A dedication to employee wellbeing
We are committed to providing a safe working environment for all our employees and contractors and have a Group goal of zero accidents. Our work to protect and maintain employees’ occupational health is part of our commitment to employees’ physical, mental and social wellbeing.
We have a Group Health & Safety Policy that aims to apply the best international standards of practice relating to the health and safety of employees at work and non-company personnel on company premises and to give a high priority to these activities.
The Policy applies across all our activities. It requires our companies – as well as complying with all applicable laws and regulations – to commit to the prevention of employee injury and ill-health and strive for continual improvement in our health and safety management and performance. This is done through setting clear objectives, including the monitoring and measurement of key performance indicators.
The Policy is backed by detailed specific requirements for all our sites as part of our Environment, Health & Safety (EHS) management system. Our EHS system has been in place for many years and is based on international standards.
We are committed to a safe working environment for all our employees and contractors worldwide and have a Group-wide goal of zero accidents.
We focus on risk management and assessments, employee training and awareness, and specific initiatives for high-risk areas of our business.
In 2016, total reported accidents remained steady. However, we were pleased to achieve an 8% improvement in our Lost Workday Case Incident Rate – from 0.26 in 2015 to 0.24 in 2016.
Nearly 70% of total accidents are in Trade Marketing & Distribution (TM&D), where we have over 26,000 drivers out on the road every day who are particularly vulnerable to road traffic accidents (RTAs) and robberies.
Our fleet and driver safety programme focuses on addressing these risks through: enhanced global vehicle specifications and safety controls; driver training to improve skills and hazard perception; toolkits and practical guidance for management; security protocols and escorts in high-risk locations; efficient route-to-market planning; and tracking progress through quarterly business reviews.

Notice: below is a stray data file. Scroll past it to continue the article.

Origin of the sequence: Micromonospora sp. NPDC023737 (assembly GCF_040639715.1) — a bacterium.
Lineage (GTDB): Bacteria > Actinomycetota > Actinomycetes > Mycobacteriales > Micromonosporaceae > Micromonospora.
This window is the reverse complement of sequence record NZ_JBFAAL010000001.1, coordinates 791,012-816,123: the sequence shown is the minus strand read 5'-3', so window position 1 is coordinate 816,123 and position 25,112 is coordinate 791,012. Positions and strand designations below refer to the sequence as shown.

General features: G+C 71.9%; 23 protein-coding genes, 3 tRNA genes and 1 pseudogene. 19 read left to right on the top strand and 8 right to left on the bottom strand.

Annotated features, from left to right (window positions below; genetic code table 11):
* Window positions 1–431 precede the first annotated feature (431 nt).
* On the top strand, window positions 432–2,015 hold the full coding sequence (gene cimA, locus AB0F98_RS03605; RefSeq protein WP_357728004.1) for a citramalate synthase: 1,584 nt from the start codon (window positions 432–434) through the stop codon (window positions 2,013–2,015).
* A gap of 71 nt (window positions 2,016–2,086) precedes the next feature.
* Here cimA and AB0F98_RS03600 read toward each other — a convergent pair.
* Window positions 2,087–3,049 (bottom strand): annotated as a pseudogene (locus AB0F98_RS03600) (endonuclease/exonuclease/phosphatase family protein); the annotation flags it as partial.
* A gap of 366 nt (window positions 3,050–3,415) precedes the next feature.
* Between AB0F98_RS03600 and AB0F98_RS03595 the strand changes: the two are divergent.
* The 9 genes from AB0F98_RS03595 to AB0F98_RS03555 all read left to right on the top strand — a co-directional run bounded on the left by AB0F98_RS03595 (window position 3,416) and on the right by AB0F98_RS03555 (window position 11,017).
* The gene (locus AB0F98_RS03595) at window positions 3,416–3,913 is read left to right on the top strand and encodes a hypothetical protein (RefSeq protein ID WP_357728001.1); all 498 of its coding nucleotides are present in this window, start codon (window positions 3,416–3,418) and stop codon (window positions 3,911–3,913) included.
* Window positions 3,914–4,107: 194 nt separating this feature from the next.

As a result, in 2016, we achieved a 14% reduction in accidents in the TM&D area of the business.
Sadly, however, four contractors lost their lives – three in armed robberies and one in a fall from height, and two employees died – one in an RTA and one in a train accident. In addition, two members of the public lost their lives in accidents involving our vehicles.
While this is a reduction in fatalities compared to 2015, any loss of life is completely unacceptable and is a matter of enormous concern to us. We deeply regret this loss of life and the suffering caused to family, friends and colleagues.
We want to reduce the chances of similar events happening again. So we carry out detailed reviews of all reported accidents and fatalities to learn lessons and identify where we can improve our approach to ensure the health and safety of all our employees and contractors.
We also have programmes around the world that protect and promote health and wellbeing for employees, their families and local communities. These include medical services and insurance, healthy lifestyle and fitness schemes and family-friendly policies and initiatives, such as flexible working and help with childcare.
Full details of our safety performance can be viewed in our sustainability performance centre .
We aim to be among the leaders in occupational health management. We focus on identifying hazards, assessing risks to people’s health at work and introducing appropriate controls. Our companies have programmes to protect and promote health and wellbeing for employees, their families and, in some cases, local communities. These are particularly valuable in those parts of the world where local health services struggle to provide an adequate service and those that have higher risk of communicable diseases.
While we do not directly employ tobacco farmers or farm workers, tobacco growing is a significant part of our supply chain for which green tobacco sickness (GTS) is a risk. GTS is a type of nicotine poisoning caused when nicotine is absorbed through the skin from wet tobacco leaves. It’s a real risk to farmers and their workers if they harvest tobacco when it’s wet.
Raising awareness of GTS is a major priority for us and we’ve been working with farmers to explain some of the ways they can reduce the risk of developing GTS, such as only handling dry leaves. We also encourage more farmers to make Personal Protective Equipment (PPE) available to their workers. PPE includes gloves, trousers and clothes made from impermeable cloth. In addition, we’re also helping farmers to recognise the symptoms of GTS and how to treat it.